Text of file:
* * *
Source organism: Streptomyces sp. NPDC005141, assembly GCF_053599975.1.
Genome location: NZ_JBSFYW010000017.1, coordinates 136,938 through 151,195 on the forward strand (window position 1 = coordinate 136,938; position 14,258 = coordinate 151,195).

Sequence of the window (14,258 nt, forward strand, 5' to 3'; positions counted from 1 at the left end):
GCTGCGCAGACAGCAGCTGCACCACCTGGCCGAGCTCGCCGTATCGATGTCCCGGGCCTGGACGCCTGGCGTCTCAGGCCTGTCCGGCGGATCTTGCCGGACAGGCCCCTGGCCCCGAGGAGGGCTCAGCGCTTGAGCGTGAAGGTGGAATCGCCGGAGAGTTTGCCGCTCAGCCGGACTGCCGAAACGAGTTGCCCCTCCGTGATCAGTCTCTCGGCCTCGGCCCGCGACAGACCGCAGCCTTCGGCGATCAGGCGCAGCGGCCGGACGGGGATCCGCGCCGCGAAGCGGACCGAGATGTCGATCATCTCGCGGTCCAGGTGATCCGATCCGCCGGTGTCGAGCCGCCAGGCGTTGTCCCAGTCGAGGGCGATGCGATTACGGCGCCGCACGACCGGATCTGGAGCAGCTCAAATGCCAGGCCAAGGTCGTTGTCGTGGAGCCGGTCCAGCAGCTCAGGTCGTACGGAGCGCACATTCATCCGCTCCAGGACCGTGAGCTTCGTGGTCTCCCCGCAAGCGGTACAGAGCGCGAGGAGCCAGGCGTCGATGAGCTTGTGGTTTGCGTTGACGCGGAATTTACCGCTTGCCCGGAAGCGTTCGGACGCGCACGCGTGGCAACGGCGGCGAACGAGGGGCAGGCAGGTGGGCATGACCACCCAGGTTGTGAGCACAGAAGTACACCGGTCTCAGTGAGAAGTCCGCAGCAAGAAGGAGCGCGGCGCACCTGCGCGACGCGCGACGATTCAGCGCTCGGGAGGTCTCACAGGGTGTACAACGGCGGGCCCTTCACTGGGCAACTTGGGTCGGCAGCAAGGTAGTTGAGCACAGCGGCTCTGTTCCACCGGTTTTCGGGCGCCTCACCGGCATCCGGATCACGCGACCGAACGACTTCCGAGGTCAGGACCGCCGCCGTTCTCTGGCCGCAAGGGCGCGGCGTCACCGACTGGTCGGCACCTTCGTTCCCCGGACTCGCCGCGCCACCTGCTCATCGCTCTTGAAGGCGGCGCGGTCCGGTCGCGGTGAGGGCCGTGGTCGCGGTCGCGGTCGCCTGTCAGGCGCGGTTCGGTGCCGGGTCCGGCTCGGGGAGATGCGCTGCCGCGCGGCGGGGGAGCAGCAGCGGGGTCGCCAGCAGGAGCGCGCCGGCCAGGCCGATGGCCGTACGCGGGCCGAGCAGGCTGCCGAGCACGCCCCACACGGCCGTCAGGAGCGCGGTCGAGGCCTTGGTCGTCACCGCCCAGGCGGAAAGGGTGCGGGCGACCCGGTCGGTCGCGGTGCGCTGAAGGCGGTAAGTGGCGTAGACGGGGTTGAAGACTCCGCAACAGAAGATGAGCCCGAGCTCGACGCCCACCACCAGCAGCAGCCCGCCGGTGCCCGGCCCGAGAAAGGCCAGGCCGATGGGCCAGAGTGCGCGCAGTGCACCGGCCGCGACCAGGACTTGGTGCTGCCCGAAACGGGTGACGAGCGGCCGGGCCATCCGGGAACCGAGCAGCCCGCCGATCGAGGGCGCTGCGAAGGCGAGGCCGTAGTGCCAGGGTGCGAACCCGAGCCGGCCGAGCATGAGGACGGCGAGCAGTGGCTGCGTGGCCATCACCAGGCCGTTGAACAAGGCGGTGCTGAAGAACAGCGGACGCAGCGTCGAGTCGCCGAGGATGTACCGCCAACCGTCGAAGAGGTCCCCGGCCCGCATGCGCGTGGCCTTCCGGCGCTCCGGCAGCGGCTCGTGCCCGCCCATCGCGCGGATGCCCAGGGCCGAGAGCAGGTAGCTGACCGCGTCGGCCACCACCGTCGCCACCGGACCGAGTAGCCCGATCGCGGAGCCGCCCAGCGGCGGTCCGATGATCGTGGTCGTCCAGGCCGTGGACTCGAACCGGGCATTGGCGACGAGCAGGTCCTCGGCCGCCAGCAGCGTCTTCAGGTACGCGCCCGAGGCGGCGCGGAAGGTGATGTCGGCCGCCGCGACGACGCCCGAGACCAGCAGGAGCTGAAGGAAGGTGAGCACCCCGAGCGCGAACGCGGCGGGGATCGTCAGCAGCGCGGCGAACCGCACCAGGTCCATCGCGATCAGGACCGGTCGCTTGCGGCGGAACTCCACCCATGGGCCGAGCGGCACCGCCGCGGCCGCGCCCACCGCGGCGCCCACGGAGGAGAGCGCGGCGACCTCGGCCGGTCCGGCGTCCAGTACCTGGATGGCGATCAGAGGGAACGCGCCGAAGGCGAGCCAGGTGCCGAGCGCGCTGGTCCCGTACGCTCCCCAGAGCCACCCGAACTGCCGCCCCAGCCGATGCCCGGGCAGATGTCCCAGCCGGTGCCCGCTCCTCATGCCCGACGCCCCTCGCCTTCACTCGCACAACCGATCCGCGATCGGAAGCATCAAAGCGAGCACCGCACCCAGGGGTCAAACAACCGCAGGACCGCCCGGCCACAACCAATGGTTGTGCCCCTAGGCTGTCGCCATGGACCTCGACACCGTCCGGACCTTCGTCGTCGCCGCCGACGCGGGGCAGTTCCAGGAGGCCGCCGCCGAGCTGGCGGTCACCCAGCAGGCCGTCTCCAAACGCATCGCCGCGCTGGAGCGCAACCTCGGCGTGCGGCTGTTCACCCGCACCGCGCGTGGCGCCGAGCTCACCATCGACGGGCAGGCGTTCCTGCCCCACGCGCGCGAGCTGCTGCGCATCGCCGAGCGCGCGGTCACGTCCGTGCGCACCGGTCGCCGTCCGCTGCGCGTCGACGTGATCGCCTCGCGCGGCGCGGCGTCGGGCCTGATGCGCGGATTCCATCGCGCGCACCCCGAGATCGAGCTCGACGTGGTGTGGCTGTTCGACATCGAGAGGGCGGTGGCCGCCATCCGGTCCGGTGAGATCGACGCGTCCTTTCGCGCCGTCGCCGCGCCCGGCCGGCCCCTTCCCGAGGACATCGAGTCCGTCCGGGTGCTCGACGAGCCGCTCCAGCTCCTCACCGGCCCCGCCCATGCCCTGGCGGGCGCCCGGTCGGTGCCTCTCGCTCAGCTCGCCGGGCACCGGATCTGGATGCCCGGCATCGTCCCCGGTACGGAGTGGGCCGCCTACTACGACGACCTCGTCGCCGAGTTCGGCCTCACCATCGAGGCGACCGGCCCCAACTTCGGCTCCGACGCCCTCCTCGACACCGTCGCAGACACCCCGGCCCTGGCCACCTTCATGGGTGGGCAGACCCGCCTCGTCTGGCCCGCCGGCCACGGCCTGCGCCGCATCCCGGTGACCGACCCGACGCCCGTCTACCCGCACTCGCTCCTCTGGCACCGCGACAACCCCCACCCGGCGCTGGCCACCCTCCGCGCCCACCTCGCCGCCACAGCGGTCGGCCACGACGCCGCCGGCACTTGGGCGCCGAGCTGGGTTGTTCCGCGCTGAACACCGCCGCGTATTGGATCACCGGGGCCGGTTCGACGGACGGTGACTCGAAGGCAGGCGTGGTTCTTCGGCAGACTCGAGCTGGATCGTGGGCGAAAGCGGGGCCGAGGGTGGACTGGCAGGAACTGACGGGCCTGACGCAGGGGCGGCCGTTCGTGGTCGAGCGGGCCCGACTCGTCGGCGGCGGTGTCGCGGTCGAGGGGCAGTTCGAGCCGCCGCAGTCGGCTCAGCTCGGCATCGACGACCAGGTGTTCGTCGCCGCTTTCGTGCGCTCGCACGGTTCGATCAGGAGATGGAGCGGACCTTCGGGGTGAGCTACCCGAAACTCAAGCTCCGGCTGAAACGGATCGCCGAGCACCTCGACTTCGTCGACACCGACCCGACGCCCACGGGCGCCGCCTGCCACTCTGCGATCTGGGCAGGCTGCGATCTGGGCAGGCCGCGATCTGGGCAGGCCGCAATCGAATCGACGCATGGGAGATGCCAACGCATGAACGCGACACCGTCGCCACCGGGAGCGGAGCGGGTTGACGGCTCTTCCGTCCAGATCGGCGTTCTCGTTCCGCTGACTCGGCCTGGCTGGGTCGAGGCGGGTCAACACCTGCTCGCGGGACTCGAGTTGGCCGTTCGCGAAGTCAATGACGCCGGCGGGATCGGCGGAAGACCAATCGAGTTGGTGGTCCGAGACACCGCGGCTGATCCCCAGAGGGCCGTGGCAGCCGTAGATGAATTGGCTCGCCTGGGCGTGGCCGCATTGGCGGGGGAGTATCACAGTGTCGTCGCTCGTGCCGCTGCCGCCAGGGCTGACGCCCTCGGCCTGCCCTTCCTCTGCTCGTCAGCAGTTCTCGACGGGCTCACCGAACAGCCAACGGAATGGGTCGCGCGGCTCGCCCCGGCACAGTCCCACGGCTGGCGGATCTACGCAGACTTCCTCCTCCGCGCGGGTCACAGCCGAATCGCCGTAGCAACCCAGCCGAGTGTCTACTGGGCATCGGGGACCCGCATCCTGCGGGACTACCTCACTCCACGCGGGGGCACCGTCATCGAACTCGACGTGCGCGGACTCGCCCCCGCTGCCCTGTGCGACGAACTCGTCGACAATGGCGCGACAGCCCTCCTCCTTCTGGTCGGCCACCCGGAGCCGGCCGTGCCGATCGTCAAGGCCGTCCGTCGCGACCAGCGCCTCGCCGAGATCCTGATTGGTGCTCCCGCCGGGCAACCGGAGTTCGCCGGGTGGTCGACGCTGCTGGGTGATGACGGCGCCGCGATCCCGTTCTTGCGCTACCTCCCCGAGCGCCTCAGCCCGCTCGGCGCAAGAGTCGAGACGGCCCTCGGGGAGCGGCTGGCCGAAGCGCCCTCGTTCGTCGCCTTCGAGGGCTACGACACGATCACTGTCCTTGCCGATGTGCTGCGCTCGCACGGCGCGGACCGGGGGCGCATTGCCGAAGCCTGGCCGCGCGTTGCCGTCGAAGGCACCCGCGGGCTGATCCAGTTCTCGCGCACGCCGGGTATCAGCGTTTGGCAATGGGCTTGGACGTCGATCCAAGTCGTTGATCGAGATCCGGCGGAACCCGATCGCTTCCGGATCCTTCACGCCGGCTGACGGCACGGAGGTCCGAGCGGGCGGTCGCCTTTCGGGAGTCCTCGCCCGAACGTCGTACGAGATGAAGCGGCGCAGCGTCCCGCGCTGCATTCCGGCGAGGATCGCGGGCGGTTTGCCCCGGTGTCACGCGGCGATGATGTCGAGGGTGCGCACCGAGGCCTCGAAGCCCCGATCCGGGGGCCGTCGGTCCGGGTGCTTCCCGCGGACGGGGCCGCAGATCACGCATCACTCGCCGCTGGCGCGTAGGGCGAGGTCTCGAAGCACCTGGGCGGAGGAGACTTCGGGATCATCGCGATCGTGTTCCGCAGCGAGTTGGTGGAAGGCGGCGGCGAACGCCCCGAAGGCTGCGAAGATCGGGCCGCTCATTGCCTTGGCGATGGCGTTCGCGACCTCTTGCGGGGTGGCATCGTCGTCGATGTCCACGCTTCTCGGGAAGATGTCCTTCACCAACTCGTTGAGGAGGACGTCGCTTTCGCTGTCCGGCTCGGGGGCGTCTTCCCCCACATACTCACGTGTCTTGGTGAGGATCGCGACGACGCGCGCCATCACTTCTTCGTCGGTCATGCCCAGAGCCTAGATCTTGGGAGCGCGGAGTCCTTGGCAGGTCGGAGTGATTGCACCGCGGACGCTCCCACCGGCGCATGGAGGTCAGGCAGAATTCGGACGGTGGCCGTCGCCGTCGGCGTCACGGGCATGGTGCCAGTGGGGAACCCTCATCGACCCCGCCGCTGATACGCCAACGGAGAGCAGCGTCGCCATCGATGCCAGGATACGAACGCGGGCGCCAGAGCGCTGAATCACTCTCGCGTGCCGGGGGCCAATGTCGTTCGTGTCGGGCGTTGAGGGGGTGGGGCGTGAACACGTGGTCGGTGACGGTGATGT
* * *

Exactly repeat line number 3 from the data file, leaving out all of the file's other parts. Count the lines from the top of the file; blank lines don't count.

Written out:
Sequence of the window (14,258 nt, forward strand, 5' to 3'; positions counted from 1 at the left end):